The health and welfare of dogs belonging to homeless people

Should homeless people be allowed to keep pets? How will the health of dogs owned by the homeless be?

Homeless people have a tough existence. Often they have few friends compared to those living in settled homes and have little opportunity to develop caring relationships with others. Thus having a dog that can on the one hand provide emotional support to their owners and on the other give homeless people an individual to care for themselves. Yet many people would argue that homeless people should not be allowed to keep dogs.In their opinion dogs owned by the homeless are likely to be in poorer health than those living in homes and with a lower level of welfare.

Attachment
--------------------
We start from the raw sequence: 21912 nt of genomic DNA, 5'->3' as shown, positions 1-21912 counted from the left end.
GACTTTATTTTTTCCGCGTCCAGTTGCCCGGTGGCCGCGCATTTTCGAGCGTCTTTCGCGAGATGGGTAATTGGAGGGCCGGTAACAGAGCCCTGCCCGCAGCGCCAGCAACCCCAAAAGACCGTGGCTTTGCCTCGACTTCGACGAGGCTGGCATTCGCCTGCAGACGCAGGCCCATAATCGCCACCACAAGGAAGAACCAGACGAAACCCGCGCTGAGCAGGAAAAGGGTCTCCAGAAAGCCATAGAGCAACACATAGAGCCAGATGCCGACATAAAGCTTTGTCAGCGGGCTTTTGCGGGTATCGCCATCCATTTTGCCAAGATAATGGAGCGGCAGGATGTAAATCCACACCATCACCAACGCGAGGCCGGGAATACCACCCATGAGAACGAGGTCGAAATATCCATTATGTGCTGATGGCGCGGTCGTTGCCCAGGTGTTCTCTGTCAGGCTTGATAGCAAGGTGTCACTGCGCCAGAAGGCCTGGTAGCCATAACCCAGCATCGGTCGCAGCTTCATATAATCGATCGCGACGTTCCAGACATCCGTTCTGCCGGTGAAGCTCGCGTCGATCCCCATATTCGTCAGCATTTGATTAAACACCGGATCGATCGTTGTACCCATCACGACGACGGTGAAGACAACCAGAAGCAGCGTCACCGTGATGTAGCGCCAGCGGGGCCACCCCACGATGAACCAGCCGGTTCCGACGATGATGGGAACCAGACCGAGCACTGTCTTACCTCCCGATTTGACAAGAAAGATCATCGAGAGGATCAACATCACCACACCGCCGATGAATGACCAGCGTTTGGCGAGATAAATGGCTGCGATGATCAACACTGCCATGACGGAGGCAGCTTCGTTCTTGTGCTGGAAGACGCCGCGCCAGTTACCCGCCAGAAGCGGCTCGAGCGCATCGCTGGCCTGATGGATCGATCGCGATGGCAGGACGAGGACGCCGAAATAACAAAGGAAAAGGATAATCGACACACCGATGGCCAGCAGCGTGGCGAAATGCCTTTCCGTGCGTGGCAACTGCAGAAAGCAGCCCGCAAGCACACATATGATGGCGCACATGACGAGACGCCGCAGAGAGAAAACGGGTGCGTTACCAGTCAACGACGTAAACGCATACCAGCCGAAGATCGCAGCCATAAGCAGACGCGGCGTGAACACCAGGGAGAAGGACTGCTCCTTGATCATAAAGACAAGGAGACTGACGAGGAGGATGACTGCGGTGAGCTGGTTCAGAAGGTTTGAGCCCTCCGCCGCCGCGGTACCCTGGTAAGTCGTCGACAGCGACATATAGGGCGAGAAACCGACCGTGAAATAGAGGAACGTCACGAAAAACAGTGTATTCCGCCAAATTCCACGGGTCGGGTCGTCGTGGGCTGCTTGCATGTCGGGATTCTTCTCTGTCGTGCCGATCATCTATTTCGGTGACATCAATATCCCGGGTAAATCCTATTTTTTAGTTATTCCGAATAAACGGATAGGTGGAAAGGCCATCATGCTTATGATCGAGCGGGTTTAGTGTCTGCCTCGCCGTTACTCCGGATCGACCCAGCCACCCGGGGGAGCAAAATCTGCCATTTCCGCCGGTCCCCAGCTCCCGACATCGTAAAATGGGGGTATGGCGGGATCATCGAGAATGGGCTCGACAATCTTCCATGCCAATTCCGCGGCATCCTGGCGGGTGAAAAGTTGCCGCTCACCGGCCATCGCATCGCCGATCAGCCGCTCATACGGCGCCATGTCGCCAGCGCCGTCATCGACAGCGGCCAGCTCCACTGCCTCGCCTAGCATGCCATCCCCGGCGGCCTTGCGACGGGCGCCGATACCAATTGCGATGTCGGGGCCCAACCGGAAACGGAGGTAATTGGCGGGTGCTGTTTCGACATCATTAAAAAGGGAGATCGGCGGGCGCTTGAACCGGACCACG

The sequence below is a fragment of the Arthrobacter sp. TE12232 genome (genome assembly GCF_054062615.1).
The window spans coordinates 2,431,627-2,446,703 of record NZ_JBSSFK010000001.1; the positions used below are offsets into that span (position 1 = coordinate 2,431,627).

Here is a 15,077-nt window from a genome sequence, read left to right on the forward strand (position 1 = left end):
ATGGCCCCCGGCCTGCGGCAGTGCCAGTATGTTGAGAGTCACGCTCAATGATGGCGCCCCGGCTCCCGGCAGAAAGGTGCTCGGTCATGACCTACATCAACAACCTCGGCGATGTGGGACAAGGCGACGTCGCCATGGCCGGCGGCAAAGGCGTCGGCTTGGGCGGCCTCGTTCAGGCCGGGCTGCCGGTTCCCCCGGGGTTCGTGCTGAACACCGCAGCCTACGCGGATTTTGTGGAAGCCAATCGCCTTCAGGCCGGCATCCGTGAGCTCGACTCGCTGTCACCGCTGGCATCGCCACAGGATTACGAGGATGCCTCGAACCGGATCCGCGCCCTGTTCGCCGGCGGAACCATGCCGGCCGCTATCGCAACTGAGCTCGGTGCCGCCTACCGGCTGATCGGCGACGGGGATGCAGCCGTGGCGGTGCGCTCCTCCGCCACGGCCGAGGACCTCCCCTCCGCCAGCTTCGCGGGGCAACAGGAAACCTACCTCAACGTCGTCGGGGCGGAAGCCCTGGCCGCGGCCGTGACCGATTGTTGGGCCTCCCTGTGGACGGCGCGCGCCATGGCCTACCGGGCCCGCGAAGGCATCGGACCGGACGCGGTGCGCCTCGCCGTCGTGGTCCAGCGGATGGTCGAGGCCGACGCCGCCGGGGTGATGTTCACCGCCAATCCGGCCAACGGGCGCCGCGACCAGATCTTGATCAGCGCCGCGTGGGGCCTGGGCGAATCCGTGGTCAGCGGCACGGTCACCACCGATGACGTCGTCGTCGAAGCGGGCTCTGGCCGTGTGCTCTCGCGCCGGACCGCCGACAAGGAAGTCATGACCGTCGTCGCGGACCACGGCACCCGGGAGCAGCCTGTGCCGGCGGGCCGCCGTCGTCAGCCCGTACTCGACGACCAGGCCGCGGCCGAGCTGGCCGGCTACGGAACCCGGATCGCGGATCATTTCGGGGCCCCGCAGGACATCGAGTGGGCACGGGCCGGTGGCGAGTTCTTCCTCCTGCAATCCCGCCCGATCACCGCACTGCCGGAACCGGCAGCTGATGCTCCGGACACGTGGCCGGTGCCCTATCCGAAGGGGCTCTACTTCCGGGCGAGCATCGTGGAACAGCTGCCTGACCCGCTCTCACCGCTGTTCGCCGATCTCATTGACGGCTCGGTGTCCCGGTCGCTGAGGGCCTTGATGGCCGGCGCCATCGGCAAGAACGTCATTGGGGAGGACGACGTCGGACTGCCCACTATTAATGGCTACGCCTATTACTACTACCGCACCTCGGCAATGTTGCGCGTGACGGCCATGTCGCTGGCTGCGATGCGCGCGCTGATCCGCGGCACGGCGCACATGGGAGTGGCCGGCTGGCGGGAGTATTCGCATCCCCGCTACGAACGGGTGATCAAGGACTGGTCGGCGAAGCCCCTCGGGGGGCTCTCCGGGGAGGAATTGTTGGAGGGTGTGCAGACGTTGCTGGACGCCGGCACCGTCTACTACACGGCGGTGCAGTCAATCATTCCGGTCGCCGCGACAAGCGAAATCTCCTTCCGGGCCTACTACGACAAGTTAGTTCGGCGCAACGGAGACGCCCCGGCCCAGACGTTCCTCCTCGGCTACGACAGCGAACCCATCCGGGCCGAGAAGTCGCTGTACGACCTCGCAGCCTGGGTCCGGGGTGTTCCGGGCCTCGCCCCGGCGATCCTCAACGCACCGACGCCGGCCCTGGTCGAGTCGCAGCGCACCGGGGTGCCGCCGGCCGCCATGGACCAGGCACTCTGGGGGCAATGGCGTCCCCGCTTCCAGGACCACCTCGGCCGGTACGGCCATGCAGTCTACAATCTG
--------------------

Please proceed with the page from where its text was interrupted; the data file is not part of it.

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Williams and Hogg (Pet Behaviour Science, vol 1, 23-30), through a comparison of 50 dogs owned by homeless people and 50 owned by those in settled accommodation, show that, to the contrary dogs owned by homeless people have at least as good a level of health, are less likely to be obese and had fewer behavioural issues such as aggression and separation anxiety. This, the first such survey of dogs owned by homeless people, shows that, contrary to the commonly held view that dogs owned by the homeless have poor health and welfare, they are generally as healthy and with equal or better welfare levels than dogs owned by settled individuals.

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